It’s not surveillance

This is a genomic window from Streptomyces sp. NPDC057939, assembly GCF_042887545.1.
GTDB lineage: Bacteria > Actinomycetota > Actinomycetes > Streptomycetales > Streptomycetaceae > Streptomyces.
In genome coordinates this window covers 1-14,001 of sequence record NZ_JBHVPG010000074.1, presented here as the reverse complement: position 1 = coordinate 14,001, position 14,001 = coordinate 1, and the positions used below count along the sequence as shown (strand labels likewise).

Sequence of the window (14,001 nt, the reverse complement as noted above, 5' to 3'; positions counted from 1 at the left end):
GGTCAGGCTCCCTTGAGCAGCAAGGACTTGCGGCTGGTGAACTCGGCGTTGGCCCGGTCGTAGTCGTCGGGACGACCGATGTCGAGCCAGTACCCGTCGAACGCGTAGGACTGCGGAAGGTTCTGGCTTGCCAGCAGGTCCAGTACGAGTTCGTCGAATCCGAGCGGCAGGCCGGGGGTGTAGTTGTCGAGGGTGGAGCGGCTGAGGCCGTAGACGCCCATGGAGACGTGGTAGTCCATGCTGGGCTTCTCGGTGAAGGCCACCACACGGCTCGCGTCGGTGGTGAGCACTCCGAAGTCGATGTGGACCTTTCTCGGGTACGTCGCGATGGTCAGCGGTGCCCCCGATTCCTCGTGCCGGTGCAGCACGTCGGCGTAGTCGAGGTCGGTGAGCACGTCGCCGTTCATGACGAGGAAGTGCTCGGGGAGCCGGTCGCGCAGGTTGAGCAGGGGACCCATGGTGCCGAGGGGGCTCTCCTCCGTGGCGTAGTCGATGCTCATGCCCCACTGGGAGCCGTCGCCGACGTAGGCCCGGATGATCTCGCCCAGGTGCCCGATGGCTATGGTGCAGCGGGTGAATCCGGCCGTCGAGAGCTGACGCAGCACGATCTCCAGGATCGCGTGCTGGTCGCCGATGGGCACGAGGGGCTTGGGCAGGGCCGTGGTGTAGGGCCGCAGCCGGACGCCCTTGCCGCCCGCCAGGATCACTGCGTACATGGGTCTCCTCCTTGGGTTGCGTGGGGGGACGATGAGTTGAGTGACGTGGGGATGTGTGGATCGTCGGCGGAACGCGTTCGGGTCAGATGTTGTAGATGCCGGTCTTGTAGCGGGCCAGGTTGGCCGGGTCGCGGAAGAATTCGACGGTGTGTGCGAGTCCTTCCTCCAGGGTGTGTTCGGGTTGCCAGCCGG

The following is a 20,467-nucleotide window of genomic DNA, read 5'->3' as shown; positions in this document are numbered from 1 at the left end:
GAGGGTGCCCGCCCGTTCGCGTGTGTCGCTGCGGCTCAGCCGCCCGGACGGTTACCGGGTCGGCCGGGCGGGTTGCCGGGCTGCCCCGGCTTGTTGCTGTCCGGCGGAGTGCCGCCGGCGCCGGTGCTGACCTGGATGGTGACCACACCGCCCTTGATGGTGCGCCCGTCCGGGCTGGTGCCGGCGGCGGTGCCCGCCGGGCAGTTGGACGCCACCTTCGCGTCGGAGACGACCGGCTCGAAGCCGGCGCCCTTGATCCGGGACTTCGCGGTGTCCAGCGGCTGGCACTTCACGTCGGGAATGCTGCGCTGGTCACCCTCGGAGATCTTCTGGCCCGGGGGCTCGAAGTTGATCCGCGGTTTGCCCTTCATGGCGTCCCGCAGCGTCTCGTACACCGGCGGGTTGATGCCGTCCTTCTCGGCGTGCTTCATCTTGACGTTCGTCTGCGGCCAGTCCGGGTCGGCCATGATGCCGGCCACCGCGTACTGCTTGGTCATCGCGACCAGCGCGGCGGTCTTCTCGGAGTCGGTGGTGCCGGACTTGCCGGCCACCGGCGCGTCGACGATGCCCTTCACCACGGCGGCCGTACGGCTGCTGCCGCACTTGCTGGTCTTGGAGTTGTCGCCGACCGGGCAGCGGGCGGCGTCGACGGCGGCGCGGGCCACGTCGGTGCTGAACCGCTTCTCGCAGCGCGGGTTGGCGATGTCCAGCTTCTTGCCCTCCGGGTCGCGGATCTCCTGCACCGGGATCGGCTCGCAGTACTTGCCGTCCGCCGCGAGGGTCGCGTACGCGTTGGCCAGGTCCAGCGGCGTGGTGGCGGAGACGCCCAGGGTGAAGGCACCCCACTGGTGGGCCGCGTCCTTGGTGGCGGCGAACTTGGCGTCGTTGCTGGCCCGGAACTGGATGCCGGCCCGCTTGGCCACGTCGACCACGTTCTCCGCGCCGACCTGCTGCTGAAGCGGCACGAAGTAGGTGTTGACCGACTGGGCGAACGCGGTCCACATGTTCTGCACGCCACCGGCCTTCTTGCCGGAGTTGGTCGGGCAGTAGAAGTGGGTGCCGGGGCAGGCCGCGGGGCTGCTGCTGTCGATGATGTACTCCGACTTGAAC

From NYRB, Kenneth Roth on rethinking surveillance; and Aryeh Neier on spying on Americans: A very old story. An interview with Cesar Hidalgo on what your e-mail habits reveal. We call it TMI but philosopher Anita Allen thinks it might be something else as well: unethical. If everyone has something to hide, then it’s not surveillance that is the problem: As we move into a world with less privacy, we are going to need fewer and more lenient laws, or else society will grind to a halt. Timothy B. Lee on what can go wrong when the government builds a huge database about Americans. Stephen J. Schulhofer on what’s really at stake in the NSA data sweeps. Conor Friedersdorf on the problem with the “privacy moderates”. Hendrik Hertzberg on the NSA, the “encroaching police state”, and the system. Pratap Bhanu Mehta on how Snowden’s revelations highlight the moral decline of America. There is a new agency in Washington that is working to make sure the government’s anti-terrorism efforts do not ride roughshod over Americans’ civil liberties. The doubters are wrong: Edward Snowden is a game-changer. From In These Times, Louis Nayman writes in defense of PRISM: By delegitimizing the government, the Left is doing the Tea Party’s dirty work; and where will the next generation of Americans draw the line on surveillance? Lynn Stuart Parramore on 6 insidious ways surveillance changes the way we think and act.